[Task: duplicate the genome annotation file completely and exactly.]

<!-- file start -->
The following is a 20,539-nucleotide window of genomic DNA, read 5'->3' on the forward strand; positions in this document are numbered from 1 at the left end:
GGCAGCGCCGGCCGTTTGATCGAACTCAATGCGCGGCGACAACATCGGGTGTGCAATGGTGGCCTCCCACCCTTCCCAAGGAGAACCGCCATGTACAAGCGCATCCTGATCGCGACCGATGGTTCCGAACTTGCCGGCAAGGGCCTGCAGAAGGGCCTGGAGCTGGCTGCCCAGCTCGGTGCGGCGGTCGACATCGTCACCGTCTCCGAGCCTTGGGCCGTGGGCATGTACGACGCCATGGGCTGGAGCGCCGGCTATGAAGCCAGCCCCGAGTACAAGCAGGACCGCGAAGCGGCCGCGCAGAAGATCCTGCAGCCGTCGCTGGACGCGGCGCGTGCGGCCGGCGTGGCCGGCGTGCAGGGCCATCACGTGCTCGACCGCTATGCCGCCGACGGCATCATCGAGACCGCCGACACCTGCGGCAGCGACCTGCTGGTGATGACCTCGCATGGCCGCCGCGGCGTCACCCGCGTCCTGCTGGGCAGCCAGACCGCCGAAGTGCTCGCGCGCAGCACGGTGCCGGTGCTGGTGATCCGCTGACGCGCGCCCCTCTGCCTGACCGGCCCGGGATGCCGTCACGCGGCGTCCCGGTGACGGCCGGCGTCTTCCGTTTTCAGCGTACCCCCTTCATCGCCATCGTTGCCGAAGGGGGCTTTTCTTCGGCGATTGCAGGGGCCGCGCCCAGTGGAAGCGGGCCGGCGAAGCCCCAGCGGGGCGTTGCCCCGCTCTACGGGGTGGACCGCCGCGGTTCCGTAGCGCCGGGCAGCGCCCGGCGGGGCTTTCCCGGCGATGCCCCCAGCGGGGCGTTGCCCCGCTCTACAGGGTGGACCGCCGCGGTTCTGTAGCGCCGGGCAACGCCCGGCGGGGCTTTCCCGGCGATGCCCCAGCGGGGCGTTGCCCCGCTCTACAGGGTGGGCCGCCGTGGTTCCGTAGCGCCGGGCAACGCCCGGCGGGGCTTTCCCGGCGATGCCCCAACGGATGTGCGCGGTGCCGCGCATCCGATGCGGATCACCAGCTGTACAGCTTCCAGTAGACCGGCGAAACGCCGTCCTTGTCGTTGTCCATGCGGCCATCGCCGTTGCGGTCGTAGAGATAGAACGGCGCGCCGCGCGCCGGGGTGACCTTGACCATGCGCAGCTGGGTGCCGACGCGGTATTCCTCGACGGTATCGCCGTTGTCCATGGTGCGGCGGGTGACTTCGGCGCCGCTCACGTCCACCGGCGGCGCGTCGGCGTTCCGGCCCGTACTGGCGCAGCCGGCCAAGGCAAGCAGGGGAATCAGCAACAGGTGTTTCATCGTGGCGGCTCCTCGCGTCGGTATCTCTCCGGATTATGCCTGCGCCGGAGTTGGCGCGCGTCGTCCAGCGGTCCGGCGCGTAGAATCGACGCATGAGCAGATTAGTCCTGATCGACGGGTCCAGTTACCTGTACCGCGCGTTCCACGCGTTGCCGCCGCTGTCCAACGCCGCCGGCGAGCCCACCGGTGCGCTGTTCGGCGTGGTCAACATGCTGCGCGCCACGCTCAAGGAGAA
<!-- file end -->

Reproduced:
The following is a 20,539-nucleotide window of genomic DNA, read 5'->3' on the forward strand; positions in this document are numbered from 1 at the left end:
GGCAGCGCCGGCCGTTTGATCGAACTCAATGCGCGGCGACAACATCGGGTGTGCAATGGTGGCCTCCCACCCTTCCCAAGGAGAACCGCCATGTACAAGCGCATCCTGATCGCGACCGATGGTTCCGAACTTGCCGGCAAGGGCCTGCAGAAGGGCCTGGAGCTGGCTGCCCAGCTCGGTGCGGCGGTCGACATCGTCACCGTCTCCGAGCCTTGGGCCGTGGGCATGTACGACGCCATGGGCTGGAGCGCCGGCTATGAAGCCAGCCCCGAGTACAAGCAGGACCGCGAAGCGGCCGCGCAGAAGATCCTGCAGCCGTCGCTGGACGCGGCGCGTGCGGCCGGCGTGGCCGGCGTGCAGGGCCATCACGTGCTCGACCGCTATGCCGCCGACGGCATCATCGAGACCGCCGACACCTGCGGCAGCGACCTGCTGGTGATGACCTCGCATGGCCGCCGCGGCGTCACCCGCGTCCTGCTGGGCAGCCAGACCGCCGAAGTGCTCGCGCGCAGCACGGTGCCGGTGCTGGTGATCCGCTGACGCGCGCCCCTCTGCCTGACCGGCCCGGGATGCCGTCACGCGGCGTCCCGGTGACGGCCGGCGTCTTCCGTTTTCAGCGTACCCCCTTCATCGCCATCGTTGCCGAAGGGGGCTTTTCTTCGGCGATTGCAGGGGCCGCGCCCAGTGGAAGCGGGCCGGCGAAGCCCCAGCGGGGCGTTGCCCCGCTCTACGGGGTGGACCGCCGCGGTTCCGTAGCGCCGGGCAGCGCCCGGCGGGGCTTTCCCGGCGATGCCCCCAGCGGGGCGTTGCCCCGCTCTACAGGGTGGACCGCCGCGGTTCTGTAGCGCCGGGCAACGCCCGGCGGGGCTTTCCCGGCGATGCCCCAGCGGGGCGTTGCCCCGCTCTACAGGGTGGGCCGCCGTGGTTCCGTAGCGCCGGGCAACGCCCGGCGGGGCTTTCCCGGCGATGCCCCAACGGATGTGCGCGGTGCCGCGCATCCGATGCGGATCACCAGCTGTACAGCTTCCAGTAGACCGGCGAAACGCCGTCCTTGTCGTTGTCCATGCGGCCATCGCCGTTGCGGTCGTAGAGATAGAACGGCGCGCCGCGCGCCGGGGTGACCTTGACCATGCGCAGCTGGGTGCCGACGCGGTATTCCTCGACGGTATCGCCGTTGTCCATGGTGCGGCGGGTGACTTCGGCGCCGCTCACGTCCACCGGCGGCGCGTCGGCGTTCCGGCCCGTACTGGCGCAGCCGGCCAAGGCAAGCAGGGGAATCAGCAACAGGTGTTTCATCGTGGCGGCTCCTCGCGTCGGTATCTCTCCGGATTATGCCTGCGCCGGAGTTGGCGCGCGTCGTCCAGCGGTCCGGCGCGTAGAATCGACGCATGAGCAGATTAGTCCTGATCGACGGGTCCAGTTACCTGTACCGCGCGTTCCACGCGTTGCCGCCGCTGTCCAACGCCGCCGGCGAGCCCACCGGTGCGCTGTTCGGCGTGGTCAACATGCTGCGCGCCACGCTCAAGGAGAA